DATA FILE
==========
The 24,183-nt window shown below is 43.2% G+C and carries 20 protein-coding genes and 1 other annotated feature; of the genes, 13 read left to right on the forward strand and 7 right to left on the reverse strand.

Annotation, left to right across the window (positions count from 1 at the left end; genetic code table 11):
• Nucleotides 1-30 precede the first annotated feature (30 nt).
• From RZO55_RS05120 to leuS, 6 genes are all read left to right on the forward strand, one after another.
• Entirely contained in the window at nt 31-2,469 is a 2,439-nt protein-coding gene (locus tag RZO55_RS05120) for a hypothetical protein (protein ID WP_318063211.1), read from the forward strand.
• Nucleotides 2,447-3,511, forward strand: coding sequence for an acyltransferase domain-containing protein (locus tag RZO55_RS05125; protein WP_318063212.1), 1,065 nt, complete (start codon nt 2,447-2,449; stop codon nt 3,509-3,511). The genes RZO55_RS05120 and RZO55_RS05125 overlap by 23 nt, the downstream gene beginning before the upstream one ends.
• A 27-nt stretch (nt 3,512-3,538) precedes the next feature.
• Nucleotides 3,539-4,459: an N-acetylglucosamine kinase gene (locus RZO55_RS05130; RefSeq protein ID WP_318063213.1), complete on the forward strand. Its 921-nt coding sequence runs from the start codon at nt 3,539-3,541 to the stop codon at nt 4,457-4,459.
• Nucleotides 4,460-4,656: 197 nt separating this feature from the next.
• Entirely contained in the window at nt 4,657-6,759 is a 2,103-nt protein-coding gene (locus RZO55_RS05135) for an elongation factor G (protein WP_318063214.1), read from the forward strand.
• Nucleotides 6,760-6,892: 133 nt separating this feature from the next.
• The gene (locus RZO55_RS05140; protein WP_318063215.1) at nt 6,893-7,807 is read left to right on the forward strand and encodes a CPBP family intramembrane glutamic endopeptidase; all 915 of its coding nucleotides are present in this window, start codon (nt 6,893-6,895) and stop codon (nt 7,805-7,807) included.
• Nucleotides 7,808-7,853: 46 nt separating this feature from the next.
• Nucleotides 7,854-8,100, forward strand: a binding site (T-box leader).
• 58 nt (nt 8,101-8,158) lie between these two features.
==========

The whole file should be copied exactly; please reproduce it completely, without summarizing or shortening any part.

The 24,183-nt window shown below is 43.2% G+C and carries 20 protein-coding genes and 1 other annotated feature; of the genes, 13 read left to right on the forward strand and 7 right to left on the reverse strand.

Annotation, left to right across the window (positions count from 1 at the left end; genetic code table 11):
• Nucleotides 1-30 precede the first annotated feature (30 nt).
• From RZO55_RS05120 to leuS, 6 genes are all read left to right on the forward strand, one after another.
• Entirely contained in the window at nt 31-2,469 is a 2,439-nt protein-coding gene (locus tag RZO55_RS05120) for a hypothetical protein (protein ID WP_318063211.1), read from the forward strand.
• Nucleotides 2,447-3,511, forward strand: coding sequence for an acyltransferase domain-containing protein (locus tag RZO55_RS05125; protein WP_318063212.1), 1,065 nt, complete (start codon nt 2,447-2,449; stop codon nt 3,509-3,511). The genes RZO55_RS05120 and RZO55_RS05125 overlap by 23 nt, the downstream gene beginning before the upstream one ends.
• A 27-nt stretch (nt 3,512-3,538) precedes the next feature.
• Nucleotides 3,539-4,459: an N-acetylglucosamine kinase gene (locus RZO55_RS05130; RefSeq protein ID WP_318063213.1), complete on the forward strand. Its 921-nt coding sequence runs from the start codon at nt 3,539-3,541 to the stop codon at nt 4,457-4,459.
• Nucleotides 4,460-4,656: 197 nt separating this feature from the next.
• Entirely contained in the window at nt 4,657-6,759 is a 2,103-nt protein-coding gene (locus RZO55_RS05135) for an elongation factor G (protein WP_318063214.1), read from the forward strand.
• Nucleotides 6,760-6,892: 133 nt separating this feature from the next.
• The gene (locus RZO55_RS05140; protein WP_318063215.1) at nt 6,893-7,807 is read left to right on the forward strand and encodes a CPBP family intramembrane glutamic endopeptidase; all 915 of its coding nucleotides are present in this window, start codon (nt 6,893-6,895) and stop codon (nt 7,805-7,807) included.
• Nucleotides 7,808-7,853: 46 nt separating this feature from the next.
• Nucleotides 7,854-8,100, forward strand: a binding site (T-box leader).
• 58 nt (nt 8,101-8,158) lie between these two features.